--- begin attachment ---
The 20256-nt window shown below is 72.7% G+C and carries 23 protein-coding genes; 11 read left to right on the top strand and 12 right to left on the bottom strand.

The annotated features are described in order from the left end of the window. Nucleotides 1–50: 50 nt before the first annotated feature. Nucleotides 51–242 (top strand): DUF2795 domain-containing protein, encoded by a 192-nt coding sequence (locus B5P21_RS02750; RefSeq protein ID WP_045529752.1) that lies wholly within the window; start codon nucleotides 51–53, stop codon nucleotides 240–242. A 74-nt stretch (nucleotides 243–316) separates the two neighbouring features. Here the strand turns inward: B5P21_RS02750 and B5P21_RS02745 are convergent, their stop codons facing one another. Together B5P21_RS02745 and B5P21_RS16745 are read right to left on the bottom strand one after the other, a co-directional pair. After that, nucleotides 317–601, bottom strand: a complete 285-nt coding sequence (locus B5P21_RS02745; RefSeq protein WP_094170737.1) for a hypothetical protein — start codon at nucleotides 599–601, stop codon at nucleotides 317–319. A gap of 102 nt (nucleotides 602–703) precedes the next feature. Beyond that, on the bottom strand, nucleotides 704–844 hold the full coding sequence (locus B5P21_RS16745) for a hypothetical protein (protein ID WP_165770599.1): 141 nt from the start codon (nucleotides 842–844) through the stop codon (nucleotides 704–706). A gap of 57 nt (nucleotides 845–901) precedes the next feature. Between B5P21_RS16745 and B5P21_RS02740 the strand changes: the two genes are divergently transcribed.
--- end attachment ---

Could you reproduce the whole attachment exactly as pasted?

The 20256-nt window shown below is 72.7% G+C and carries 23 protein-coding genes; 11 read left to right on the top strand and 12 right to left on the bottom strand.

The annotated features are described in order from the left end of the window. Nucleotides 1–50: 50 nt before the first annotated feature. Nucleotides 51–242 (top strand): DUF2795 domain-containing protein, encoded by a 192-nt coding sequence (locus B5P21_RS02750; RefSeq protein ID WP_045529752.1) that lies wholly within the window; start codon nucleotides 51–53, stop codon nucleotides 240–242. A 74-nt stretch (nucleotides 243–316) separates the two neighbouring features. Here the strand turns inward: B5P21_RS02750 and B5P21_RS02745 are convergent, their stop codons facing one another. Together B5P21_RS02745 and B5P21_RS16745 are read right to left on the bottom strand one after the other, a co-directional pair. After that, nucleotides 317–601, bottom strand: a complete 285-nt coding sequence (locus B5P21_RS02745; RefSeq protein WP_094170737.1) for a hypothetical protein — start codon at nucleotides 599–601, stop codon at nucleotides 317–319. A gap of 102 nt (nucleotides 602–703) precedes the next feature. Beyond that, on the bottom strand, nucleotides 704–844 hold the full coding sequence (locus B5P21_RS16745) for a hypothetical protein (protein ID WP_165770599.1): 141 nt from the start codon (nucleotides 842–844) through the stop codon (nucleotides 704–706). A gap of 57 nt (nucleotides 845–901) precedes the next feature. Between B5P21_RS16745 and B5P21_RS02740 the strand changes: the two genes are divergently transcribed.